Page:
Online career mode is more of the same, except now you're playing against real opponents and your ranking is real. In the online career mode, the game's Trueskill system is used to match you up against players with similar skill levels and similar latency. For the most part it worked rather well, although it does hiccup every now and then.
In the online career mode, your record is actually tracked and will actually mean something. Online career is all about ranking, so it really never does end until either you get bored of the game or every other player in the world gets bored of the game. It's a good thing the online career is there too, as the offline career really doesn't last too long. On anything up to the medium difficulty setting, you are looking at about 8-10 hours tops. You might even finish the game in a single sitting on the really low difficulties. The harder difficulties are a rather large step up, but the length is still the same, only you'll spend a ton of time repeating races and events.
PGR3 makes excellent use of Xbox Live not only through the online career mode, but also in the way it integrates nearly every aspect of the game with Live. Gotham TV for example, allows you to watch races going on at any point in time. Sure, it's basically your common spectator mode, but if there's nothing on TV on a lazy Sunday afternoon, and you don't feel like playing anymore, it's a good way to kill some time.
To demonstrate the graphical beast that is Project Gotham Racing 3, I decided to try a little experiment. I hooked the Xbox 360 up to the TV and put it on Gotham TV mode right before my housemate walked in. I leave the remote where I know he will sit and then leave the room. He sits down, looks at the TV, decides he doesn't want to watch racing, and attempts to change the channel. Success!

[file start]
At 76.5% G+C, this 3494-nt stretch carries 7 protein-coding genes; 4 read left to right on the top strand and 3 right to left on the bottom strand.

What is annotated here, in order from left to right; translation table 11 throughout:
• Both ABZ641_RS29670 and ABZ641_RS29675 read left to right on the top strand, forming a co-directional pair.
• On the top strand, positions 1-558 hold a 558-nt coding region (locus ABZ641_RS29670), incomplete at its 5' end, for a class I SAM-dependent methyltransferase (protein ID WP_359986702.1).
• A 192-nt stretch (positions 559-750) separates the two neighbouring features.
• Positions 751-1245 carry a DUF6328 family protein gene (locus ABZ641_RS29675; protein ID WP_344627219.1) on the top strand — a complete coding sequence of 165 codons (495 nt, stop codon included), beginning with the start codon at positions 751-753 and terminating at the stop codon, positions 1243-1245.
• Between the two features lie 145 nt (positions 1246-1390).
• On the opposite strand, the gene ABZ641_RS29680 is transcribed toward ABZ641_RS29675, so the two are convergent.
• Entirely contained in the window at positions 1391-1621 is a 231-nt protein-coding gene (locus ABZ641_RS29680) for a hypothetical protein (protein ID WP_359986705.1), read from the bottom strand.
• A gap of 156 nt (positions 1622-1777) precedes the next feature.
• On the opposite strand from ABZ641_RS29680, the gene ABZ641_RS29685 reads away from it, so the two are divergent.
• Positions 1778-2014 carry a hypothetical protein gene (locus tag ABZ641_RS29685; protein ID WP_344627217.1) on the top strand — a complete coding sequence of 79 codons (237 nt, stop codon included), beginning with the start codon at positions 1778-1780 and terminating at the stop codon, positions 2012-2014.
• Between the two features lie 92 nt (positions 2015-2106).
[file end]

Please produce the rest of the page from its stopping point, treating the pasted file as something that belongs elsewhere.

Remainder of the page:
Project Gotham Racing 3 really does look that realistic. If he had taken the time to actually look at the game for a few minutes, he would have noticed it was a game, but without really concentrating on what's happening on the screen, it could easily pass for live racing. It also helps that everything runs at a consistently smooth framerate. There really is no one aspect of the graphics engine that stands out - it's all simply fantastic.
For the previously mentioned experiment to succeed, sound obviously played a large part as well. Not only did my housemate need to believe what he was seeing, but also what he was hearing. The cars’ sound effects give off the raw feeling of power you'd expect from the lineup of cars in PGR3. The sound is most rewarding when playing from one of the interior views with a 5.1 speaker setup. It’s then when you really do feel immersed in the game. I would probably go with Need for Speed: Most Wanted to win the award for sound effects in a car game, but PGR3 is an impressive second.
Project Gotham Racing 3 is an excellent racing title that pretty much lived up to the hype. The game sits up there as one of the best looking titles on the 360, but unlike games like Quake 4, PGR3 also provides solid gameplay. If you don't have Xbox Live, the game may seem a little lacking, but the Xbox 360 really is all about Live anyway, so if you don't have it yet, get out there and buy it. Racing fan or not, if you're looking for a game that will keep you entertained for quite some time, PGR3 is it. I went in expecting the world but only got the wealthiest country - but that's the kind of silver medal you can still be proud of.